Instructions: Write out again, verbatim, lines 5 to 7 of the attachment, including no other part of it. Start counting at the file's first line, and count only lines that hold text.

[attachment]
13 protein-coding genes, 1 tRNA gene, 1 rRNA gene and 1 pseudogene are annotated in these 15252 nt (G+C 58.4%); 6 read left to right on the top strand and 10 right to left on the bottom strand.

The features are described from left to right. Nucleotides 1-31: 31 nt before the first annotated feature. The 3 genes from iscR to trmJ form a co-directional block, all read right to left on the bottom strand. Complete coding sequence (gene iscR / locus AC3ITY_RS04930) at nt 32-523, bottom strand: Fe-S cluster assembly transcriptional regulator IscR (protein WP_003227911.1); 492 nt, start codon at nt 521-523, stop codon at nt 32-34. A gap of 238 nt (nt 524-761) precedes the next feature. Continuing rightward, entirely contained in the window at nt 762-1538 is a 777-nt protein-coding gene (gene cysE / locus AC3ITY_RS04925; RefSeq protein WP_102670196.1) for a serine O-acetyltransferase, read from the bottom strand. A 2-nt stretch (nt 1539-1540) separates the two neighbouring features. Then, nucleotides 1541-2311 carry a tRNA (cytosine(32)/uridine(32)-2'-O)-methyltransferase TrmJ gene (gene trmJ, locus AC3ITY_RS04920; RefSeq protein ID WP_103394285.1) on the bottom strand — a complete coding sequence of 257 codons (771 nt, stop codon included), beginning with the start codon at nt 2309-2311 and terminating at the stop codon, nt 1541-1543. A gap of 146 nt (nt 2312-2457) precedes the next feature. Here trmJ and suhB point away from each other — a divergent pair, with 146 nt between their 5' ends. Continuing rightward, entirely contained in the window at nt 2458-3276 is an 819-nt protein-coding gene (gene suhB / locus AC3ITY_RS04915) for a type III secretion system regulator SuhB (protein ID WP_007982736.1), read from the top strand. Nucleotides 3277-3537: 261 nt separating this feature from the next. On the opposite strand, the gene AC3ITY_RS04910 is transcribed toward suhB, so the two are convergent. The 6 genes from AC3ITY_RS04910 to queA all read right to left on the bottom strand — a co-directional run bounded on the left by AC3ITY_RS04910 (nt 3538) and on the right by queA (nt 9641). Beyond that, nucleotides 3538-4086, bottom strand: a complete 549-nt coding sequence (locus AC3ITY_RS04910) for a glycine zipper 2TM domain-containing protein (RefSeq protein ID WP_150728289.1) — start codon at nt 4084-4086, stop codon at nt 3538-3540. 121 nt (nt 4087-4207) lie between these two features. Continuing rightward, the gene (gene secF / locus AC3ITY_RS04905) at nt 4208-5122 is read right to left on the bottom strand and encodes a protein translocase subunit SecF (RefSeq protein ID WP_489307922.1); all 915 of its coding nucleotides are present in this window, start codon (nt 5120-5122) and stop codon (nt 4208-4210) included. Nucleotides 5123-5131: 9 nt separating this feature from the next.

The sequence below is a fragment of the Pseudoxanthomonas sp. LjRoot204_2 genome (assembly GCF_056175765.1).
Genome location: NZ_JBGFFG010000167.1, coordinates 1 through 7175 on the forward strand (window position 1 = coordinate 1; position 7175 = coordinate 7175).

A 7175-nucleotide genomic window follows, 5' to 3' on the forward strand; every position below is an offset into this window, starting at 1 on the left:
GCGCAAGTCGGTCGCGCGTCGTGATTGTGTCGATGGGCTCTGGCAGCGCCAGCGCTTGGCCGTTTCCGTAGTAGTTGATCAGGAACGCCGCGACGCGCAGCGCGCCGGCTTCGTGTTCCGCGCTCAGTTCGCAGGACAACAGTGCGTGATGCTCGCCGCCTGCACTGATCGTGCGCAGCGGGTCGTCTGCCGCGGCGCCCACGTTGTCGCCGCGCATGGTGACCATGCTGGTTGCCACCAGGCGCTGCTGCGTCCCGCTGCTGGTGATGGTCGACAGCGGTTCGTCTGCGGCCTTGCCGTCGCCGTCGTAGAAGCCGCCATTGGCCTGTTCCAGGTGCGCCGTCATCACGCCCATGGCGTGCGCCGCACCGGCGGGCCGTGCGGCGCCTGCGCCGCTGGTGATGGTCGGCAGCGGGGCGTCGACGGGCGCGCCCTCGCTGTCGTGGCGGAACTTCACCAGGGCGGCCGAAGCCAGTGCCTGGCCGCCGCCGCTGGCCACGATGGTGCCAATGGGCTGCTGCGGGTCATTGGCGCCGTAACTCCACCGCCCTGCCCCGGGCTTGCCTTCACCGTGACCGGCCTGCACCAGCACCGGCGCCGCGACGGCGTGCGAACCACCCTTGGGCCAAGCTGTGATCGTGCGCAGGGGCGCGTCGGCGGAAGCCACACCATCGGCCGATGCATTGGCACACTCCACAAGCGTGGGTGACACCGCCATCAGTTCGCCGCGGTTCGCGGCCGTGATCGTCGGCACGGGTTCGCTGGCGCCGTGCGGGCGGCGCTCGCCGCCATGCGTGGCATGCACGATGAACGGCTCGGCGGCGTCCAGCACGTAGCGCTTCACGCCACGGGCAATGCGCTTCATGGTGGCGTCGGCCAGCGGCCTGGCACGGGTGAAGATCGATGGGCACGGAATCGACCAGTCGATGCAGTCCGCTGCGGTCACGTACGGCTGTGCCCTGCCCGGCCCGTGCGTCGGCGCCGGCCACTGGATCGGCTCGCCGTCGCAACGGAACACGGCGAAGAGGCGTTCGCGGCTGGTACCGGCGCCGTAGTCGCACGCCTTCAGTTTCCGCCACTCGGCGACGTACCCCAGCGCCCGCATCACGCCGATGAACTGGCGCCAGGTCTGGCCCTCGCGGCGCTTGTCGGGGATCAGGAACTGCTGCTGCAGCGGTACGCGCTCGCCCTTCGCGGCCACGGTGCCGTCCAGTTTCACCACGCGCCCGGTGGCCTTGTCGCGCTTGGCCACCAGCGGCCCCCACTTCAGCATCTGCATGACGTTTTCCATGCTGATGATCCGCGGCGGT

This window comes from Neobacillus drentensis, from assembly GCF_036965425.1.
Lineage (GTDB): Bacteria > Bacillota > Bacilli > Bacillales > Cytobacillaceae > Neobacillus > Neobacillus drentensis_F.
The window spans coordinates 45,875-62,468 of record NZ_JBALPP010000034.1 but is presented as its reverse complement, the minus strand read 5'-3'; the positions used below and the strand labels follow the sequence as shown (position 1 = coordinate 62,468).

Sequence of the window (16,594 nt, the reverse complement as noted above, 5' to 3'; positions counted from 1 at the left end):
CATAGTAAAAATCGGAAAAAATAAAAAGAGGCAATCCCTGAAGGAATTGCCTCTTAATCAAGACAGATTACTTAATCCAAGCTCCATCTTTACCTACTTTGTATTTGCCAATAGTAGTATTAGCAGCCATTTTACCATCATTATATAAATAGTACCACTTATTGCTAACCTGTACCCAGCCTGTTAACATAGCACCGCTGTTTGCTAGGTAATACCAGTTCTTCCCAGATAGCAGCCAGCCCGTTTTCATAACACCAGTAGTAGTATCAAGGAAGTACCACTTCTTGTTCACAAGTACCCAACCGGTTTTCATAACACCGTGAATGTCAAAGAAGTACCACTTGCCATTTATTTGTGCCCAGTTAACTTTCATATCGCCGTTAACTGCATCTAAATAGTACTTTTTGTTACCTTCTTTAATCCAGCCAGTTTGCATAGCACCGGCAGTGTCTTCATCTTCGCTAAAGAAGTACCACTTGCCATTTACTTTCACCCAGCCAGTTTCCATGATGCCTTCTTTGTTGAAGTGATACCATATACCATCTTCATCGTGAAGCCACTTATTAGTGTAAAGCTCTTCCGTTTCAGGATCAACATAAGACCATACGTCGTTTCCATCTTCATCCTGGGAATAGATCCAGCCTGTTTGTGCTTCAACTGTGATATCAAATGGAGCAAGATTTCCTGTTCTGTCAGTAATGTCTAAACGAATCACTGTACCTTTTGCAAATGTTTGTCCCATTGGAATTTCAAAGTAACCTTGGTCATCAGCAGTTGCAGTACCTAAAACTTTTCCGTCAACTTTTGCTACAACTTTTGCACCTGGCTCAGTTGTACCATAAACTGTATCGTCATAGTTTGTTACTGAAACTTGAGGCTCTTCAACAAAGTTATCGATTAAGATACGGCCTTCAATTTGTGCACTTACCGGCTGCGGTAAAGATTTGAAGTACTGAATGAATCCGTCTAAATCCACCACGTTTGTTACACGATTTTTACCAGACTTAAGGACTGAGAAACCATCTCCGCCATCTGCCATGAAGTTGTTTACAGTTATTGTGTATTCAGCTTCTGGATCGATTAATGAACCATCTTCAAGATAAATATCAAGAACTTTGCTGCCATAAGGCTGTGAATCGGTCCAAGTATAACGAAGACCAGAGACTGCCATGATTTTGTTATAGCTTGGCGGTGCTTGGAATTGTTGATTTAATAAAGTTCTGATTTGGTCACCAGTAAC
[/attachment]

A 7175-nucleotide genomic window follows, 5' to 3' on the forward strand; every position below is an offset into this window, starting at 1 on the left:
GCGCAAGTCGGTCGCGCGTCGTGATTGTGTCGATGGGCTCTGGCAGCGCCAGCGCTTGGCCGTTTCCGTAGTAGTTGATCAGGAACGCCGCGACGCGCAGCGCGCCGGCTTCGTGTTCCGCGCTCAGTTCGCAGGACAACAGTGCGTGATGCTCGCCGCCTGCACTGATCGTGCGCAGCGGGTCGTCTGCCGCGGCGCCCACGTTGTCGCCGCGCATGGTGACCATGCTGGTTGCCACCAGGCGCTGCTGCGTCCCGCTGCTGGTGATGGTCGACAGCGGTTCGTCTGCGGCCTTGCCGTCGCCGTCGTAGAAGCCGCCATTGGCCTGTTCCAGGTGCGCCGTCATCACGCCCATGGCGTGCGCCGCACCGGCGGGCCGTGCGGCGCCTGCGCCGCTGGTGATGGTCGGCAGCGGGGCGTCGACGGGCGCGCCCTCGCTGTCGTGGCGGAACTTCACCAGGGCGGCCGAAGCCAGTGCCTGGCCGCCGCCGCTGGCCACGATGGTGCCAATGGGCTGCTGCGGGTCATTGGCGCCGTAACTCCACCGCCCTGCCCCGGGCTTGCCTTCACCGTGACCGGCCTGCACCAGCACCGGCGCCGCGACGGCGTGCGAACCACCCTTGGGCCAAGCTGTGATCGTGCGCAGGGGCGCGTCGGCGGAAGCCACACCATCGGCCGATGCATTGGCACACTCCACAAGCGTGGGTGACACCGCCATCAGTTCGCCGCGGTTCGCGGCCGTGATCGTCGGCACGGGTTCGCTGGCGCCGTGCGGGCGGCGCTCGCCGCCATGCGTGGCATGCACGATGAACGGCTCGGCGGCGTCCAGCACGTAGCGCTTCACGCCACGGGCAATGCGCTTCATGGTGGCGTCGGCCAGCGGCCTGGCACGGGTGAAGATCGATGGGCACGGAATCGACCAGTCGATGCAGTCCGCTGCGGTCACGTACGGCTGTGCCCTGCCCGGCCCGTGCGTCGGCGCCGGCCACTGGATCGGCTCGCCGTCGCAACGGAACACGGCGAAGAGGCGTTCGCGGCTGGTACCGGCGCCGTAGTCGCACGCCTTCAGTTTCCGCCACTCGGCGACGTACCCCAGCGCCCGCATCACGCCGATGAACTGGCGCCAGGTCTGGCCCTCGCGGCGCTTGTCGGGGATCAGGAACTGCTGCTGCAGCGGTACGCGCTCGCCCTTCGCGGCCACGGTGCCGTCCAGTTTCACCACGCGCCCGGTGGCCTTGTCGCGCTTGGCCACCAGCGGCCCCCACTTCAGCATCTGCATGACGTTTTCCATGCTGATGATCCGCGGCGGT

This window comes from Neobacillus drentensis, from assembly GCF_036965425.1.